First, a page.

Opinion | How to Actually Make America Great

Opinion | How to Actually Make America Great


The frequency of the word “I” in American books, according to Putnam and Garrett, doubled between 1965 and 2008. The authors are careful not to put it into moralistic terms, but I’d say that, starting in the late 1960s, there was left wing self-centeredness in the social and lifestyle sphere and right wing self-centeredness in the economic sphere, with a lack of support for common-good public policies. But it was socially celebrated self-centeredness all the way across. It was based on a fallacy: If we all do our own thing, everything will work out well for everybody.

As I was reading the book, I was thinking of all the people who work at foundations, nonprofits and all the organizations that try to help people in need and do social repair. I’m sure all these good people at these good places have done good things over the past 50 years, but they have failed to bend these curves. Social conditions got inexorably worse.

That’s because many were operating at the wrong level. They were trying to build programs that would “scale,” but they were swimming against the tide of culture, the pervasive individualistic mentality, and all its social and political effects.

About two and half years ago I helped found an organization called Weave: The Social Fabric Project that was designed precisely to focus on cultural change. We illuminate, support and connect community builders, Weavers, whose daily lives are oriented around social solidarity, not self. We figure culture changes when a small group of people find a better way to live and the rest of us copy them.

I’ve found that about a third of the people I encounter in this work get the power of culture and the importance of culture change, and two thirds don’t really see culture. They focus exclusively on what can be quantified. And yet changing the national mind-set, the values, the norms, is the difficult and necessary work.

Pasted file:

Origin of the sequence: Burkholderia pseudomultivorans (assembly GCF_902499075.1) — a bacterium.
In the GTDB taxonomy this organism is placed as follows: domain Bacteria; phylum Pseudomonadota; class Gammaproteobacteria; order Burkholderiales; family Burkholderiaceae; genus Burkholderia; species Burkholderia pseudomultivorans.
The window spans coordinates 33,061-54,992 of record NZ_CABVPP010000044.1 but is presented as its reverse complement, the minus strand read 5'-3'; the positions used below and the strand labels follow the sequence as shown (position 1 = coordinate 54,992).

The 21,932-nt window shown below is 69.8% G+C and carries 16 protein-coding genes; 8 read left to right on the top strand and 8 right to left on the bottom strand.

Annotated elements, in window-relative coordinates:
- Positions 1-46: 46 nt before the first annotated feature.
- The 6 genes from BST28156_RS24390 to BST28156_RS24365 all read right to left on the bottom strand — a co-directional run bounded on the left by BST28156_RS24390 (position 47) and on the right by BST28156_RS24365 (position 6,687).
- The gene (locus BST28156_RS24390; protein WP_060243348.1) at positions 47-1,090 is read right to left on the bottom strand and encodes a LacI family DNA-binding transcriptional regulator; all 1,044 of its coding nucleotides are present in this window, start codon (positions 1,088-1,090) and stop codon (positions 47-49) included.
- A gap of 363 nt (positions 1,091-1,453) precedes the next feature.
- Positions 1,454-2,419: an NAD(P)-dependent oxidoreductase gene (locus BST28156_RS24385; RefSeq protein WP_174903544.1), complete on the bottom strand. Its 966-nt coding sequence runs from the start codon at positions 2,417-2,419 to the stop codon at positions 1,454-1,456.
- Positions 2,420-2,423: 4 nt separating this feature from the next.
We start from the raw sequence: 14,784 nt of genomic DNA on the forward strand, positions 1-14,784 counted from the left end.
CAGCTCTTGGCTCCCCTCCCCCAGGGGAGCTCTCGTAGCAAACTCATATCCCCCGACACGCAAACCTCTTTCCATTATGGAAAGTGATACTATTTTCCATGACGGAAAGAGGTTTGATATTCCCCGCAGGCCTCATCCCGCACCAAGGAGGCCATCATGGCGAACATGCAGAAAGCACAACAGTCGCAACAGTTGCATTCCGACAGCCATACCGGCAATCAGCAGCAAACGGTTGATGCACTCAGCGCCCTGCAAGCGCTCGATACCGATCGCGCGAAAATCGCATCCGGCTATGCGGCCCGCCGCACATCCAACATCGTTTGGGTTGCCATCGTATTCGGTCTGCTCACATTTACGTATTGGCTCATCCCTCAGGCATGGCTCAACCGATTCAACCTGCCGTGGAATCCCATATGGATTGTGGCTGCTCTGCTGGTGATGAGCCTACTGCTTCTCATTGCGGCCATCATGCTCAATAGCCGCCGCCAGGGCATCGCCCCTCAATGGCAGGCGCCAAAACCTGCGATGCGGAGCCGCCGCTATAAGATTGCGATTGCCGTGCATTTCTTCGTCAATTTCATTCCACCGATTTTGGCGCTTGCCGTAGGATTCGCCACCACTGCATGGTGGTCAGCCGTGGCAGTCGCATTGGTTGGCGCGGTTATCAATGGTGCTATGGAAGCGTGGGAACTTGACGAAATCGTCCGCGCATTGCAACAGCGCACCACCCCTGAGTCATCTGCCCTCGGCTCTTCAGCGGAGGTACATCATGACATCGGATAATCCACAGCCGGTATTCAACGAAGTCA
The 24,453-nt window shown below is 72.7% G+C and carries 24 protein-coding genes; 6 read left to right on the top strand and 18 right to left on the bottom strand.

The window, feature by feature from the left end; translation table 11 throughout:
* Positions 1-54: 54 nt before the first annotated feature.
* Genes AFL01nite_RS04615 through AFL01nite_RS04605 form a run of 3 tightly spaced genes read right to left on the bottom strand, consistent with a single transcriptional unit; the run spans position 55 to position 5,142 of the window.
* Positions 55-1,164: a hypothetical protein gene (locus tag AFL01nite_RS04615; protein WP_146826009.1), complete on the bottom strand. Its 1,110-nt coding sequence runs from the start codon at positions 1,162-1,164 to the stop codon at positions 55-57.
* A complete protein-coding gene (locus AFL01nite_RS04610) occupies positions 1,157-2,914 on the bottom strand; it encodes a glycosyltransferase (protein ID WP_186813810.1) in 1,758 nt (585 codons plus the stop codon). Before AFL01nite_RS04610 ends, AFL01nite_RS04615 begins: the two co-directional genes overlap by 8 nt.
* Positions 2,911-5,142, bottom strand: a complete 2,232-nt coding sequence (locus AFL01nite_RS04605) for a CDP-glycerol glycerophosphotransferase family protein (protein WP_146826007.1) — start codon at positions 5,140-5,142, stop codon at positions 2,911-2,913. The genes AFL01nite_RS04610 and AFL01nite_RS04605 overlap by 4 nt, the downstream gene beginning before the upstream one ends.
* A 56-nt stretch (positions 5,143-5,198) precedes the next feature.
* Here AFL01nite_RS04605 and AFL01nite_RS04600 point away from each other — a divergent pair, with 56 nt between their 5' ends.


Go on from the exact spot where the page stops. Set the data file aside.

Putnam and Garrett hold up the Progressive Movement, not as something we could go back to, but as a storehouse of lessons for us to adapt. Progressivism was “first and foremost, a moral awakening.” Muckrakers exposed social evils. The survival of the fittest mentality was rejected. Then it was a civic renaissance. Between 1870 and 1920 Americans created civic organizations at a rate that’s never been equaled. Then it was a political movement. By 1912 all three major presidential candidates ran as progressives: William Taft, Woodrow Wilson and Theodore Roosevelt.

Today we need a political change, so we don’t have a leader who shreds the nation from the top. But the great missing pieces are in the civic and cultural spheres: a moral vision that inspires the rising generation, a new national narrative that unites a diverse people, actual organizations where people work on local problems. As in 1870, it’s the work of a generation.

The Times is committed to publishing a diversity of letters to the editor. We’d like to hear what you think about this or any of our articles. Here are some tips. And here’s our email: [email protected].

Follow The New York Times Opinion section on Facebook, Twitter (@NYTopinion) and Instagram.





Source link

Leave a Reply

Your email address will not be published. Required fields are marked *